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Important Tip For Buying a House; Don’t Become House Poor!

The housing market has taken an amazing journey in the past 15 years or so. In the mid-90s, home prices were reasonable, but they were on the rise. In fact, the value of houses increased over 10% per year in most areas, and showed no indication of slowing down, that is, until the year 2006. Home prices were at an all-time high and investors were still buying in because of the historical rise in value, but suddenly the value began to plummet, leaving many people upside-down in their mortgage (they owed more than the house was worth).

Do you know why this decline happened? Two reasons: The greed of the bank, and the greed of those that were purchasing the homes. The bank was making great money from the loans that they provided, so why not give people more money? And, those that were borrowing either borrowed more than they could pay back, or their jobs were not secure enough to support such a long-term loan. For this reason, some of the loans were not paid back, and the wave of foreclosures and short sales began.

Edmund Burke once said, “Those who don’t know history are destined to repeat it.” Let’s learn from our mistakes in the past so that we can create a much better future.

I have to admit, I love houses. The idea of home ownership just gets my juices flowing. I’ll have the freedom to grow plants in the yard, put holes in the walls for any reason I can conjure up, and I’ll be able to paint the walls any color I please! It’ll be mine, and man, that’s going to feel awesome!

Have you ever watched HGTV? It’s all about houses! Some shows are about home sales, others are about home purchases, and some are just tips to spruce up your home on a small budget. It’s a great network, but I’ve seen a countless number of people become house poor while their cameras were rolling. If you haven’t heard of the term, “house poor”, this is where a homebuyer borrows as much money as possible from the bank in order to buy their fabulous house, and the payments are so large that they need to scale back on their regular spending just so they can make the house payments. They no longer are able to go out to eat on the weekends or go to the local carnival, all because they wanted the best house on the block.

Here’s what happens: The happy couple decides that they are ready for home ownership. They, of course, don’t have enough money to buy the home, so they skip off to their local bank to see how much they can borrow. The bank runs the numbers and decides that the very maximum loan amount that this couple can handle is X dollars (let’s say the amount is $250,000). So, what value homes does the couple start searching for? The $250,000 ones of course! They might look at a few that are a bit cheaper, but once they find that perfect home with stainless steel appliances and a 3-car garage, they simply can’t bring themselves back to that shabby $225,000 house. This is how people become house poor, and it happens all too often.

How do you avoid becoming house poor? The answer is actually pretty simple, live below your means. If the bank thinks you can afford a house that’s $250,000, start looking at homes in the $175,000 range. You’ll have money to make improvements on the house, you can still go out with friends, and you’ll be able to invest for your retirement. If you want to be happy, I suggest you avoid becoming house poor.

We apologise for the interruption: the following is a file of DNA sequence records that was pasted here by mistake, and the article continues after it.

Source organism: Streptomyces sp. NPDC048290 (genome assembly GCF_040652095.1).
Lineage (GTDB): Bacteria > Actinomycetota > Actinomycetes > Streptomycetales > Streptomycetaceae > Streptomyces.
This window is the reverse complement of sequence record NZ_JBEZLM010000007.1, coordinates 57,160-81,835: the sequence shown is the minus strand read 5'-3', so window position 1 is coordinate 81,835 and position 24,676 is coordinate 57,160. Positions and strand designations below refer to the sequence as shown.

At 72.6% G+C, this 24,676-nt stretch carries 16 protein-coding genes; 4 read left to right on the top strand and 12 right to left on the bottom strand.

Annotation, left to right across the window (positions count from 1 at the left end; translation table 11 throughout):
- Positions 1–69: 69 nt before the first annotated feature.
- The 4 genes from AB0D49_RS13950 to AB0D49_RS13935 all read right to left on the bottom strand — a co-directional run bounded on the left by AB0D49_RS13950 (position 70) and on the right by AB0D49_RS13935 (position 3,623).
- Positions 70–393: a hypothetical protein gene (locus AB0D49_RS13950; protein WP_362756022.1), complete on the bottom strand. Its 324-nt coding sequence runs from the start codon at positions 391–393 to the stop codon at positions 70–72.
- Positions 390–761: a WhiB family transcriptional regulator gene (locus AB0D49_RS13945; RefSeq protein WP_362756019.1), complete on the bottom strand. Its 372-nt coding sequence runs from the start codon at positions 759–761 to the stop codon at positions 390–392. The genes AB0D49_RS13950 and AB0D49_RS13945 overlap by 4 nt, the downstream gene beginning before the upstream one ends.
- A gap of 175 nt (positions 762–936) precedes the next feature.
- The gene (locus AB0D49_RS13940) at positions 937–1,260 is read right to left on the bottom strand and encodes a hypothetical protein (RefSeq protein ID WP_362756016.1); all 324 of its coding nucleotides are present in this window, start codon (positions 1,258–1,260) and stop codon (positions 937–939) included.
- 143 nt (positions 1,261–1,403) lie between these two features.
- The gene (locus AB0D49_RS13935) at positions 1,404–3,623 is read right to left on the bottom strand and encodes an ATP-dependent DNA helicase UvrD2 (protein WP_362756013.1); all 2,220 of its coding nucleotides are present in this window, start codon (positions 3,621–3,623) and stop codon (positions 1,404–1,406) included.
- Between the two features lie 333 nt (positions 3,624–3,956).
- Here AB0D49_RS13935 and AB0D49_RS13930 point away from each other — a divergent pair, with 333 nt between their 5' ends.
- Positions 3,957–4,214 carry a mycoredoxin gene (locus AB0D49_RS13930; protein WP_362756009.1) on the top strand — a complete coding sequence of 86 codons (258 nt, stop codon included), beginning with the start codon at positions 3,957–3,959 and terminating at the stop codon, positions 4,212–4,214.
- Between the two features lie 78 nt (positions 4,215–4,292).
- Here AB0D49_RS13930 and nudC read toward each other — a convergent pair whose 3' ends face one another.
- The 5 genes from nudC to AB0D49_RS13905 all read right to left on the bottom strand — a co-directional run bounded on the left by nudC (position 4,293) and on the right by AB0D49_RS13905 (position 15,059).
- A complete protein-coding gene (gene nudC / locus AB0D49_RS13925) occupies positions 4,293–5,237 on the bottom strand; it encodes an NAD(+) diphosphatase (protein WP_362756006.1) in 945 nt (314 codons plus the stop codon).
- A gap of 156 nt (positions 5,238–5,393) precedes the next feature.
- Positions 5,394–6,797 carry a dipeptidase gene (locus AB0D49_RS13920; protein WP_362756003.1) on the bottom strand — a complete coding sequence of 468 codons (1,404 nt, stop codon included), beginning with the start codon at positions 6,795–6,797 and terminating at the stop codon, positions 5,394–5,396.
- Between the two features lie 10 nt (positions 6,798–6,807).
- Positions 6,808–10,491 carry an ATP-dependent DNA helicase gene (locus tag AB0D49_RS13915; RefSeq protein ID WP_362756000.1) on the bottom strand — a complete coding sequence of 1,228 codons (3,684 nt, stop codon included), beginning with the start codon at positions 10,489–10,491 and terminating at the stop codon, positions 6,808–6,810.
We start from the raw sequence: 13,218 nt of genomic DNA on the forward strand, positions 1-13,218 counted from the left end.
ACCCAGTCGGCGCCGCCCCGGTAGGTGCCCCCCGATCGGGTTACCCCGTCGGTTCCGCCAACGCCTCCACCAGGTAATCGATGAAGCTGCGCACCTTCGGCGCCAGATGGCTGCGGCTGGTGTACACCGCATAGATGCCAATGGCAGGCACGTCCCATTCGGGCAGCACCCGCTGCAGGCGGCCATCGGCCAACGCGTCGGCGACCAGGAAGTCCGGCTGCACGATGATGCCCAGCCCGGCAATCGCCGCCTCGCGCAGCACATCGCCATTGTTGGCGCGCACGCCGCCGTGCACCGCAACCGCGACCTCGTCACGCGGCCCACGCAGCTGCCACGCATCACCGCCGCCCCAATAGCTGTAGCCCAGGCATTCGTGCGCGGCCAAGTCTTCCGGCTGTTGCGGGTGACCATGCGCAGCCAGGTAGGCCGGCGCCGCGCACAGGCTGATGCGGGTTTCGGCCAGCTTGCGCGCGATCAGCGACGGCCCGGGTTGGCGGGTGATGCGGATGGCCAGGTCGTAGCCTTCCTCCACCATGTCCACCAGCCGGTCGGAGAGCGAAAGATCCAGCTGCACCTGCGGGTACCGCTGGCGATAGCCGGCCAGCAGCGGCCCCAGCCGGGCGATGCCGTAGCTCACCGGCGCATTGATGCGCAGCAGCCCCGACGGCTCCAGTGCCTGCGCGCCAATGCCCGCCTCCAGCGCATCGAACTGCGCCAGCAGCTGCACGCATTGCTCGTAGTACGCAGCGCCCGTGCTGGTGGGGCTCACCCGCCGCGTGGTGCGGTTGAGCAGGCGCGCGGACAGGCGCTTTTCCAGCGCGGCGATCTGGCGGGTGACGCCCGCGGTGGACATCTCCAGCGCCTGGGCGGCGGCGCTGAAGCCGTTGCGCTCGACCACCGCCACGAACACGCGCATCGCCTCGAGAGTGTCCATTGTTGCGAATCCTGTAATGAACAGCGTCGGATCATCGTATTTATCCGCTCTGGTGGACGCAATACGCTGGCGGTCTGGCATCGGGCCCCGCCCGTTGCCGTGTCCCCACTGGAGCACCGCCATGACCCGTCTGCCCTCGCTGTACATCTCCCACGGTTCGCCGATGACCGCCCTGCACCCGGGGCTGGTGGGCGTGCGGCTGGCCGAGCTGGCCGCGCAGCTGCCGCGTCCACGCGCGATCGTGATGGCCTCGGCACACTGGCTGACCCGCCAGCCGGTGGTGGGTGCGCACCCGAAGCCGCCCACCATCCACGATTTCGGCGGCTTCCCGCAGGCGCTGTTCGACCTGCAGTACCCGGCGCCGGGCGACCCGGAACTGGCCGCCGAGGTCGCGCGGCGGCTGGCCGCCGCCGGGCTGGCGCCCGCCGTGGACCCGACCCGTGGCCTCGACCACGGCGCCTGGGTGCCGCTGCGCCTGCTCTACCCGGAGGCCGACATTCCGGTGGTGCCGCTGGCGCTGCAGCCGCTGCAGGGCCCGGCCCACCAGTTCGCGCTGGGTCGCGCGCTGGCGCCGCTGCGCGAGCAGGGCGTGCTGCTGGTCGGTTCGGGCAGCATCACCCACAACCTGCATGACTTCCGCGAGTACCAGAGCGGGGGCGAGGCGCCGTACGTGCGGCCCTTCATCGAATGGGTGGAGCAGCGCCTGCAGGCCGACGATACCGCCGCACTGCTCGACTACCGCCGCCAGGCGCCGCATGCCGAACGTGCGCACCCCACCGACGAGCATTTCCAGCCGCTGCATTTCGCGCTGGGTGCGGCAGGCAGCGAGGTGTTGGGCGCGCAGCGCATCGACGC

My name is Derek, and I have my Bachelors Degree in Finance from Grand Valley State University. After graduation, I was not able to find a job that fully utilized my degree, but I still had a passion for Finance! So, I decided to focus my passion in the stock market. I studied Cash Flows, Balance Sheets, and Income Statements, put some money into the market and saw a good return on my investment. As satisfying as this was, I still felt that something was missing. I have a passion for Finance, but I also have a passion for people. If you have a willingness to learn, I will continue to teach.


  1. Agree with you 100% on this point. This is huge problem right now with Australians and their mortgages. Buying too much house – not size wise, but mortgage size wise.

    • It’s really too bad. I mean, I love houses too, and it would be nice to have one with all the bells and whistles, but it’s just not necessary. I would rather have an extra $1,500 at the end of every month. It’s the smart thing to do.

  2. First time home buyers can get really “house poor” quickly, because many of them evaluate the property by three criteria: 1. is it cute, 2. will my furniture fit, and 3. can I make the monthly payments. Many of them never stop and think how much does it cost to paint the house when it needs it, or how much is it to replace the roof or the heating and cooling sysyems. Being house poor is no fun and all associated costs should be evaluate before making that big purchase.

  3. When we got our first (and only) home, I told my husband we needed to get one that we could afford on his salary only and that is what we did. I watched people around me where the wife couldn’t stop working because they wouldn’t be able to afford the mortgage on their house. I injured my back one summer and was never able to go back to work (but it was just because of “pain” and that didn’t qualify for any type of disability or anything). But we were fine financially because we bought a house that we could afford on only my husband’s salary. And we love our house and have lived in it now more than 30 years. We updated the kitchen and floors over the years and buy beautiful gently used furniture to replace pieces that have grown too work.

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